A preservationist group is abandoning modern day construction methods and going back to basics to save two slave cabins along Georgia’s coast. They’re doing it by using what is known as tabby - with a recipe that’s over 200 years old.
The efforts could salvage the last two remaining slavequarters on the land.
Craftsman John Ecker with Tidewater Preservation is outside the Cassina Garden Slave cabins making stucco, the material tabby consists of. It’s a mix of shells, sand, water and quicklime - a powdery chemical substance. He pours the supplies in a wheel barrel.
He’s a dark haired strongly built- young man with paint and stucco splattered on his clothes. He tightly grips his mixing tool and forces it through the thick concoction. It doesn't look like an easy process.
As he add water to the quicklime it pops and hisses. Steam floats off the top of the barrel.
The Cassina Garden Slave Cabins are located on what used to be the Hamilton Plantation on St. Simon’s Island. Janis Rodriguez is a member of the garden club.
She said this project is not only about preserving the buildings, "there’s never been much history or documentation about Hamilton Plantation so the cabins for the first time are telling their story," it’s about preserving the memory of the people that lived in them.
"We can do some archeology and find some artifacts that will tell about the people that lived here," she said.
The fireplace in the middle of the small room divides the space in two. It would have been used to house two families. The cabin’s outer walls show exposed oyster shells poking through the otherwise smooth surface.
Tidewater’s Greg Jacob said most people expect to see shells when looking at tabby structures but, when it is in good condition, the surface is smooth.
"As pretty as it looks its actually in a state of deterioration."
He said the right cabin was renovated several years ago with a concrete material called Portland cement.
"The idea is that yes the original stucco failed but it failed after many, many, many, many decades. It’s really hard to argue with time-tested materials," said Jacobs.
It turned out to be incompatible with the soft tabby, causing it to crack. Water seeped inside the walls and eroded the original tabby beneath it.
Without conservation efforts within two decades he said all the tabby in the cabin could disappear. To find out just how damaged the cabins are, they perform a process called sounding.
"Whereby you tap gently with a hard object," Jacobs explained. "If it's well-adhered it has very solid sound, and if its coming loose from the tabby beneath it, it makes kind of a hollow sound."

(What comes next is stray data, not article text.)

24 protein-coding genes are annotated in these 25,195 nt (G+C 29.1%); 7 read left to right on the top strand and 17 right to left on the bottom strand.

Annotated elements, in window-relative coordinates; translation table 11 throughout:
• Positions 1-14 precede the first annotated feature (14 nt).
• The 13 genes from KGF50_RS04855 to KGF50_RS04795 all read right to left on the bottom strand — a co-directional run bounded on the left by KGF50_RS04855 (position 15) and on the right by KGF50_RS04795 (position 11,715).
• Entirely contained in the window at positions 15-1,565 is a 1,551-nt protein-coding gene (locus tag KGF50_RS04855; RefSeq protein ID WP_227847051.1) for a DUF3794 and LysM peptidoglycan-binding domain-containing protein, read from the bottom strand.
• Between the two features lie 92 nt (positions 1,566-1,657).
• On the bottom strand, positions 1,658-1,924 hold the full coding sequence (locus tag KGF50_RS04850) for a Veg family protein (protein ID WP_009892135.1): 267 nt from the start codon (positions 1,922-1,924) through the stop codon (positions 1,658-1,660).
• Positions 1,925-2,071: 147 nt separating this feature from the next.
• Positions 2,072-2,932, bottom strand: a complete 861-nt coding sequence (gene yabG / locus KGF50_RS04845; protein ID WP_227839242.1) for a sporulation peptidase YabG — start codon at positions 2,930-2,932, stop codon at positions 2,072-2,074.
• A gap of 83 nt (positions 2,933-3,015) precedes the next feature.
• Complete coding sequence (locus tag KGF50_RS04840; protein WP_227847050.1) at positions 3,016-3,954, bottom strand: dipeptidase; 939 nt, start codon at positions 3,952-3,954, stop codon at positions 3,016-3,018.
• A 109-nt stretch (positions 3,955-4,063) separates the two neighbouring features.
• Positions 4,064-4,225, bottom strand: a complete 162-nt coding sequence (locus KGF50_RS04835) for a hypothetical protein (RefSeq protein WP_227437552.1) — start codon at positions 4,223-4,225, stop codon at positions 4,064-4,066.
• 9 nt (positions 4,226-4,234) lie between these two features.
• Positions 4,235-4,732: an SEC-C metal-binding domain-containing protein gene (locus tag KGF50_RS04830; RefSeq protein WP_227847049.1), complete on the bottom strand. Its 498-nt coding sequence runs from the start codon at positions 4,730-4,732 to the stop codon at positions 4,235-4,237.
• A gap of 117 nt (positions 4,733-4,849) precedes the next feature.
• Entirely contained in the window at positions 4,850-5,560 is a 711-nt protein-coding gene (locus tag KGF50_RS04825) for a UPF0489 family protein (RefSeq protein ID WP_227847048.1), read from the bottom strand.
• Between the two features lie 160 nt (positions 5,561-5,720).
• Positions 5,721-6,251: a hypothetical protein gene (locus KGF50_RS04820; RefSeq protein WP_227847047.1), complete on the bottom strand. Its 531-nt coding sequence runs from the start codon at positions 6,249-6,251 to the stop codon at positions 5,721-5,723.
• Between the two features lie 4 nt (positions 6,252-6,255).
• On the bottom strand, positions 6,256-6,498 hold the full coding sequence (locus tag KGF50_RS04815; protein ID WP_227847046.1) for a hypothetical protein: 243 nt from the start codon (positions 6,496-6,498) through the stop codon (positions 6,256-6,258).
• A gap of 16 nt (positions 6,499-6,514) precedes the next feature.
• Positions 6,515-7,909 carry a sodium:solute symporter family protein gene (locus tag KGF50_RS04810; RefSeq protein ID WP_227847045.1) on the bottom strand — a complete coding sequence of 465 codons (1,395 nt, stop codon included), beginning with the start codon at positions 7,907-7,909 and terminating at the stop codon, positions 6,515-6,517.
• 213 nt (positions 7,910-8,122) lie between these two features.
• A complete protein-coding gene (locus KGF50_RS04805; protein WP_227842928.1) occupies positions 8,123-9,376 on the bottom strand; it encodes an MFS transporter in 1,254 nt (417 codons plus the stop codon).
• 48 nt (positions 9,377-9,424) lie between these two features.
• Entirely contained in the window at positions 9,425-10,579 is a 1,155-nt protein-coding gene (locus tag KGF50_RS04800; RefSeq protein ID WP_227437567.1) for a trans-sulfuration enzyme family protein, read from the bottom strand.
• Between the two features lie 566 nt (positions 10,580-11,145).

John Ecker said saving these cabins is particularly important because most of the others were demolished after the Civil War.
"When slavery ended slave cabins were kind of a blight on the property. Most of them were torn down because they didn’t want to have to look at them or remember that they existed."
The residents of the cabin were most likely "house slaves" so the cabins are in better condition than a typical slave dwelling.
"Tabby slave cabins are even rarer because they would have been the nicest of the slave cabins, to actually have masonry walls is extremely rare," Ecker informed.
The renovation process will cost 400 thousand dollars to complete and will take several years. Steve Hartley is head of the Historical Preservation Dept. at Savannah Technical College.
"It’s expensive to make tabby, it’s expensive to build tabby. We are not going to be building tabby structures in the future."
Early European settlers experimented with tabby and it was later perfected by slaves. But now, there are few tabby experts and the process is very labor intensive.
Still, Hartley says the work is important.
"We look on the coast we don’t have any natural quarries. So the closest thing we had to masonry buildings is either brick buildings or tabby. So it’s important to acknowledge that portion of Georgia built history that has a potential of being lost."
March 27-29, the history of the cabins will be remembered through the slave dwelling project. Founder Joe McGill travels the U.S. sleeping in slave quarters to raise awareness about preservation. He'll be at the St. Simons this weekend.